Now. There was an organized PR campaign to convince people to use e-books, I know this, because in 2001 I was in an airplane in Brazil on a domestic flight, and I pulled out the in-flight magazine, which I rarely do, an ordinary magazine would had an editorial, this one had an article: discussing the question of how many years it would take before that we all are using e-books. Now, those magazines never publish anything unless they have a specific business reason to do so. Either it convinces the people to fly more, or they pay. So I know, there was an organized campaign for this. One publisher thought it would be effective to start off it's line of e-books with my biography. [light laughter] So they found an author and sent him to me, and he asked if I would like to cooperate, and I said: sure, provided this book is published without encryption [laughter, applause]. And they said no. So I suggested he try a different publisher who said "yes", and the book was written and published and it nominally is not encrypted, it's actually free, and you can download the whole text with markup, and then you can edit it and publish your own version. [laughter, applause].
Well, e-book were failure commercially, and I have been telling people for years, they will try again. Well, now they're trying again. We've seen a couple of e-book readers announced recently, there is the "Sony Shredder", which describes what it will do to our books. And there is "Amazon swindle" [light laughter]. And make sure your friends know, before they buy one of these, that buying one of these is tenth amount to saying: "I'm not gonna lend my friend's books any more", so it means being a jerk. [laughter, applause]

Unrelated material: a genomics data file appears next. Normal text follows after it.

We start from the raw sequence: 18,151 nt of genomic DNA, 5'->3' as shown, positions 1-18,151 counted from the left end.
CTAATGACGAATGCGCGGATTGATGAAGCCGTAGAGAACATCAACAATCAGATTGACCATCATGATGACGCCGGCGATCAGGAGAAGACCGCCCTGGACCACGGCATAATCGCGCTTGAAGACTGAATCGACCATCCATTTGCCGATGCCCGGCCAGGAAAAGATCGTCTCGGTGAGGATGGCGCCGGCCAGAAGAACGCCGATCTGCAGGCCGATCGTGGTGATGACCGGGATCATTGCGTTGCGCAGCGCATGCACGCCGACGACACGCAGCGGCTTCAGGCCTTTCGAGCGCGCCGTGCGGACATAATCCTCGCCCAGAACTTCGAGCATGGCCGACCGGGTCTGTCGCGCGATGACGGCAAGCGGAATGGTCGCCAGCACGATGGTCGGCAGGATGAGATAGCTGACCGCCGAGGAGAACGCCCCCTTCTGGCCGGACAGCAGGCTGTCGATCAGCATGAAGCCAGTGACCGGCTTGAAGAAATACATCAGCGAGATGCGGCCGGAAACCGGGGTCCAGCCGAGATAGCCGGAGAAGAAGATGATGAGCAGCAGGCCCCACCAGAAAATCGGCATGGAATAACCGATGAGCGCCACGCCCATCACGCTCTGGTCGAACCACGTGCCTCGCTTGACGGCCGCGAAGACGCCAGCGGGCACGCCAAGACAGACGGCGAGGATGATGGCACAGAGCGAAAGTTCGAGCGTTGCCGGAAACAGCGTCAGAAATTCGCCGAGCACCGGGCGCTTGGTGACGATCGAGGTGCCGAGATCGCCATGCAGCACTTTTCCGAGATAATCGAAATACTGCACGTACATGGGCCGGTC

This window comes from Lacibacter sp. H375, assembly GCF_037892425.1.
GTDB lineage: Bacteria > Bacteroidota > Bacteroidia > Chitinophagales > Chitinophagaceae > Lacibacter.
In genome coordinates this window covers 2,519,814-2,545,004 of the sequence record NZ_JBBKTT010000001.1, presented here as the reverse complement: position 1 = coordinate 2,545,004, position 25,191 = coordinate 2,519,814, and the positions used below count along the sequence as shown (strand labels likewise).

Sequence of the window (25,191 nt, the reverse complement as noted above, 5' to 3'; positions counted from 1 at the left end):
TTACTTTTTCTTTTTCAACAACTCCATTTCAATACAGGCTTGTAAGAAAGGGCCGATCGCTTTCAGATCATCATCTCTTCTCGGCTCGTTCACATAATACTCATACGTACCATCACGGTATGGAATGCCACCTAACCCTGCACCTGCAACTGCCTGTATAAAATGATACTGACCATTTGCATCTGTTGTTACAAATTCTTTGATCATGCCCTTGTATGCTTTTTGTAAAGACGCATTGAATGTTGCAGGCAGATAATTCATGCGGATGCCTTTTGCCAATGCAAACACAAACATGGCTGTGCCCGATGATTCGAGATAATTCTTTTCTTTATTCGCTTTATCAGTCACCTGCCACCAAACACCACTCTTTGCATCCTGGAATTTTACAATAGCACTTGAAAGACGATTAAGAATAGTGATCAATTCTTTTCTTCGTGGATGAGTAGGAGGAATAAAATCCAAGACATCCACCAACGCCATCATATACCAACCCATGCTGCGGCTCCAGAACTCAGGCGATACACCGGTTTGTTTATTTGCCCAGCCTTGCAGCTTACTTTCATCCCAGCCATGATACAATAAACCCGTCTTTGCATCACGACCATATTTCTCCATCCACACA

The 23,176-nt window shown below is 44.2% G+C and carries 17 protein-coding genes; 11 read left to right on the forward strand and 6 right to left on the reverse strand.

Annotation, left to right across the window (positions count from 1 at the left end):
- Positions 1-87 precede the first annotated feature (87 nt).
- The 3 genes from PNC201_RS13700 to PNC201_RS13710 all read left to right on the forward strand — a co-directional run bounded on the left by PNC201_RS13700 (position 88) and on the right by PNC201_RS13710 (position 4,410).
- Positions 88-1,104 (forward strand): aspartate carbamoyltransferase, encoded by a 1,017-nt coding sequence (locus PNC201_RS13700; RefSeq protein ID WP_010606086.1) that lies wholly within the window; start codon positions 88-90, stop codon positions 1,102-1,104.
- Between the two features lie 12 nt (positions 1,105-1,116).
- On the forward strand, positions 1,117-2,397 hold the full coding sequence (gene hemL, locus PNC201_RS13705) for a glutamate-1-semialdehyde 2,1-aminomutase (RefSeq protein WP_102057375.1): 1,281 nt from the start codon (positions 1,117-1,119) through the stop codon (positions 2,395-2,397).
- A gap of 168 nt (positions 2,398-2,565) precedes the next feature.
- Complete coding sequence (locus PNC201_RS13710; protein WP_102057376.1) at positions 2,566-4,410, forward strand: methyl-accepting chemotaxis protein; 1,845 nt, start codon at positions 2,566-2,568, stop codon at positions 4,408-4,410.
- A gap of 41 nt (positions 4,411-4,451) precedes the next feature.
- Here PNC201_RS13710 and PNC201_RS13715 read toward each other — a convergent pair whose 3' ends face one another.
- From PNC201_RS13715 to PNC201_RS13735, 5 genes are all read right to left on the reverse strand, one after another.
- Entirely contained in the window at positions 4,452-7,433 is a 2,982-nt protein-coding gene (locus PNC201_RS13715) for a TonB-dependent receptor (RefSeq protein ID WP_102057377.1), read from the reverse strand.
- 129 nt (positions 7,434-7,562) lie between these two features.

Make sure that your friends know, that if they buy one of these and start using it, you and, it should be a lots of people who tell him this, will interpret this basically as refusal to be friends anymore. So, across the board we have seen attempts to use digital technology in our own computers against us. To subject us, to the power of the publishers. They want to control whatever we do with our own copies, taking away rights, that legally otherwise we would still have under the copyright law. They're trying to make copyright total control. They do this because they buy the support of governments, and governments don't defend us. But what would a democratic government do?
I should mention another dimension of extending copyright power, and that is increasing the penalties for unauthorized copying. And there Russia may be the world champion [laughter] with six-year punishments for unauthorized copying. That law is a total injustice it should be eliminated. But what would democratic governments do?